House Education Committee chairman Rep. Lyndon Carlson, DFL-Crystal, who was a key player in designing the current process, said he’s not sure the process is political. “I don’t know that I agree that the selection process was particularly partisan,” he said.
Moe said the district caucus system caused a problem for him, but he could not get the support to change it before now. “I disagree with that process, and I wanted to get rid of it this year, but everybody else didn’t want to,” he said. “So I had to move ahead with it the way it was.”
Even those who complete the often-thorny selection process with a seat on the board have expressed frustration with the current routine.
“The process could be a little more efficient and reasonable for the candidates,” said O’Keefe.
Other proposals
Kinkel’s bill, which is being carried to the Senate by Sen. David Ten Eyck, DFL-Brainerd, calls for changes to board membership guidelines. Regents would represent regions rather than specific districts. Four members would come from the seven-county metro area, another four from non-metro areas and the final four would remain at-large positions.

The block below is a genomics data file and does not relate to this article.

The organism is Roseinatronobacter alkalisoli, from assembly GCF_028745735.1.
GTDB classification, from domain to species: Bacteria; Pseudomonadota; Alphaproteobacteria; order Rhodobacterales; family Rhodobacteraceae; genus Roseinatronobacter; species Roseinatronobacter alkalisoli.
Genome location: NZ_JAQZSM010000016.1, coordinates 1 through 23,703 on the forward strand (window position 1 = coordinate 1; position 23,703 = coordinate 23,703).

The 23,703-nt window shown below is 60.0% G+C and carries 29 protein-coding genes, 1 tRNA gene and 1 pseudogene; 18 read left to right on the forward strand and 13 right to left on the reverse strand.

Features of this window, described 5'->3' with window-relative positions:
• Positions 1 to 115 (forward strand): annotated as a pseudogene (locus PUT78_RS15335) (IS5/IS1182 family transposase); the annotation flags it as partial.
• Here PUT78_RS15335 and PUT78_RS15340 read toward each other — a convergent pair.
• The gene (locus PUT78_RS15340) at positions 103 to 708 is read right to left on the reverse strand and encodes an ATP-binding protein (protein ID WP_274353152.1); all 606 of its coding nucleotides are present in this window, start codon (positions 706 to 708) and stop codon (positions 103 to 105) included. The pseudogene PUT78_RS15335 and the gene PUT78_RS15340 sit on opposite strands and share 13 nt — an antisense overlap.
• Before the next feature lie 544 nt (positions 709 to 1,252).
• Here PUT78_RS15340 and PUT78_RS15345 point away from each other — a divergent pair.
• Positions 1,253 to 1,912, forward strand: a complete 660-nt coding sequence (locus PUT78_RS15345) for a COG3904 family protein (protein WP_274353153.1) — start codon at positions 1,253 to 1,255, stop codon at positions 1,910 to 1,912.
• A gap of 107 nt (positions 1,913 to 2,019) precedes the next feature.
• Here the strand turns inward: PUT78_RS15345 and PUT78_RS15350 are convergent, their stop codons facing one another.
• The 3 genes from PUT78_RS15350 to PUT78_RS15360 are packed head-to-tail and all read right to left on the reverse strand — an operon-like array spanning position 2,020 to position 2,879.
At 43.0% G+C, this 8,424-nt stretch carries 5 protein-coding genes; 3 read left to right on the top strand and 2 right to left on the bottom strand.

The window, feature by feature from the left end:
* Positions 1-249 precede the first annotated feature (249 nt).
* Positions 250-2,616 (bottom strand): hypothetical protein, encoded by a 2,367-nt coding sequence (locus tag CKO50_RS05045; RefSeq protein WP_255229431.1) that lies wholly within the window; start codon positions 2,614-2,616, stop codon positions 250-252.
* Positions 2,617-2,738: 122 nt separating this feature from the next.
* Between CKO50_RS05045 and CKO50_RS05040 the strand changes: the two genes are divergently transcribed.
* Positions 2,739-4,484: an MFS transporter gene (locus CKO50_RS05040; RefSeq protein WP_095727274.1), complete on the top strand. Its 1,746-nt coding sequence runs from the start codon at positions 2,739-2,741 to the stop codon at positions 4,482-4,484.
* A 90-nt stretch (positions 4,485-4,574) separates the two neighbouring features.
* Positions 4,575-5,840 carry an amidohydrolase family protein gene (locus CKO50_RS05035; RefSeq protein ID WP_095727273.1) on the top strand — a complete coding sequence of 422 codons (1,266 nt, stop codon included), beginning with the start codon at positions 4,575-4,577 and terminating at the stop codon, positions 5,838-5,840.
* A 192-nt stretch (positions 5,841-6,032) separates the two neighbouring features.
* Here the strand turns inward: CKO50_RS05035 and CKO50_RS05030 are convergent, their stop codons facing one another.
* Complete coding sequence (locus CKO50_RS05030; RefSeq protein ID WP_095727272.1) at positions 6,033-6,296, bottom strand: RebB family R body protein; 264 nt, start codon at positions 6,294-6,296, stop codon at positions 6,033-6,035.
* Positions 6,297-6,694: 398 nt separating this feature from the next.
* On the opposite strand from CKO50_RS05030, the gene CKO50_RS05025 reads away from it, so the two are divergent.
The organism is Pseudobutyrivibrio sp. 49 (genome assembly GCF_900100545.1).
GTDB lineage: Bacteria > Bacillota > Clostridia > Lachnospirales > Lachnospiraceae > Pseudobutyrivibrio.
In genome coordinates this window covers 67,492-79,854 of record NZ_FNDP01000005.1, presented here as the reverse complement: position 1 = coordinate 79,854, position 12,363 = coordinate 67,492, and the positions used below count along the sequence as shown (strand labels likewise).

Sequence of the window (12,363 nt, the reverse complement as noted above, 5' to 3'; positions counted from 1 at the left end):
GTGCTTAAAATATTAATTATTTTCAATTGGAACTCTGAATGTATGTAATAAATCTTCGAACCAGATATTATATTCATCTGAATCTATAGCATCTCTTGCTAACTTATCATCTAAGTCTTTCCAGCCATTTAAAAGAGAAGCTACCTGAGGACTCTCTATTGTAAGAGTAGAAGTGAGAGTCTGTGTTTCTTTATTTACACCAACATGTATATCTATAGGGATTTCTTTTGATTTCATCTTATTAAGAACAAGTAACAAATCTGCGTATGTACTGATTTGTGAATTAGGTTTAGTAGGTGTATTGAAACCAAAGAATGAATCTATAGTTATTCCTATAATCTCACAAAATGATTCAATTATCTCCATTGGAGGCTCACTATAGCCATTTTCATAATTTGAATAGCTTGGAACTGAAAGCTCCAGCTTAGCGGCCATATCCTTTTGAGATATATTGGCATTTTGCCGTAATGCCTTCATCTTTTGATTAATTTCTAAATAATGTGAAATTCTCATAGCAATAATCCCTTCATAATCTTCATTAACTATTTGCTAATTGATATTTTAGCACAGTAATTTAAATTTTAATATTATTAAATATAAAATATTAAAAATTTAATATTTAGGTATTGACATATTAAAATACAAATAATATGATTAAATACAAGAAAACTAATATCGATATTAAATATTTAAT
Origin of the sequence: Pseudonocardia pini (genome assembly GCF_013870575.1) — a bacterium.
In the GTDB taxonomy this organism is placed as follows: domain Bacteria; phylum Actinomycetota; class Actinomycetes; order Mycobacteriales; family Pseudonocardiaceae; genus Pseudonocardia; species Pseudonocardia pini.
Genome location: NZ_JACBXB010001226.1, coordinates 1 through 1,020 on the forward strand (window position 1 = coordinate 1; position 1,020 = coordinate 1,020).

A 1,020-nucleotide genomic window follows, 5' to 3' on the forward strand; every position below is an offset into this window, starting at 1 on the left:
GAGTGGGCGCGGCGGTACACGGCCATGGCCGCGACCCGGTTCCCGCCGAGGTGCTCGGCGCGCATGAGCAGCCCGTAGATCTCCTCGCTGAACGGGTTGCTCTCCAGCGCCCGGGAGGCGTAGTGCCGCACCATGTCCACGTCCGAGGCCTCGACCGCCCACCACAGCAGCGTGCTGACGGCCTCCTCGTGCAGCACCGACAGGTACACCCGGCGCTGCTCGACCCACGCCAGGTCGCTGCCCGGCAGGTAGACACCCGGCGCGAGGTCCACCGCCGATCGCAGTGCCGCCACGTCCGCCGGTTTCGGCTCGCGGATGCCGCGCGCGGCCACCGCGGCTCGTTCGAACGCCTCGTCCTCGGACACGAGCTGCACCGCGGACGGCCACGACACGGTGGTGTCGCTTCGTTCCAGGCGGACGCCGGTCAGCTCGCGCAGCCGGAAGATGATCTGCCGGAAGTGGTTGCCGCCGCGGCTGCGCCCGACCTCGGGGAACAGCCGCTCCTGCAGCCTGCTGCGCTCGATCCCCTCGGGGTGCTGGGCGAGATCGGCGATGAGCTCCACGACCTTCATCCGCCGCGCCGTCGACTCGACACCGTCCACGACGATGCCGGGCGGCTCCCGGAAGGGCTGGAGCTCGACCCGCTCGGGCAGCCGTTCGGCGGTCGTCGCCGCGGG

In addition, Kinkel has proposed that advisory council membership decrease from 24 to 16, with five members appointed by the House speaker, five by the senate majority leader, four gubernatorial appointments, and one senate minority leader and one house minority leader appointments.
“We hope that makes (the process) a little more bipartisan, and we hope, frankly, that the governor takes it a little more seriously,” he said.
Leppik also wants to change the advisory council composition by allowing the governor to appoint eight members of the council. The House and the Senate will have four appointments each to provide a balance between the executive and the legislative branch.
Leppik’s bill would retain congressional district representation on the board, unlike Kinkel’s proposal.
Another bill, proposed by Rep. Kevin Knight, R-Bloomington, would allow citizens to directly elect members to the Board of Regents during the general election.
Proponents of change suggest that people should be open to whatever will be best, not only for the Regents, but also for the State of Minnesota.
“We’re going to look at all the proposals in a very fair way and look at which one, or combination of proposals, best serves the University and the state,” Carlson said. “Bottom line, the main thing is that you have quality people on the board.”
Not only do the players say that the state’s needs should be considered, they also say there is an evident need to build a stronger relationship between the University, the Board of Regents and the Legislature.
“I think it is important, especially at a time when the University administration and board needs to build a trust,” Ericson said.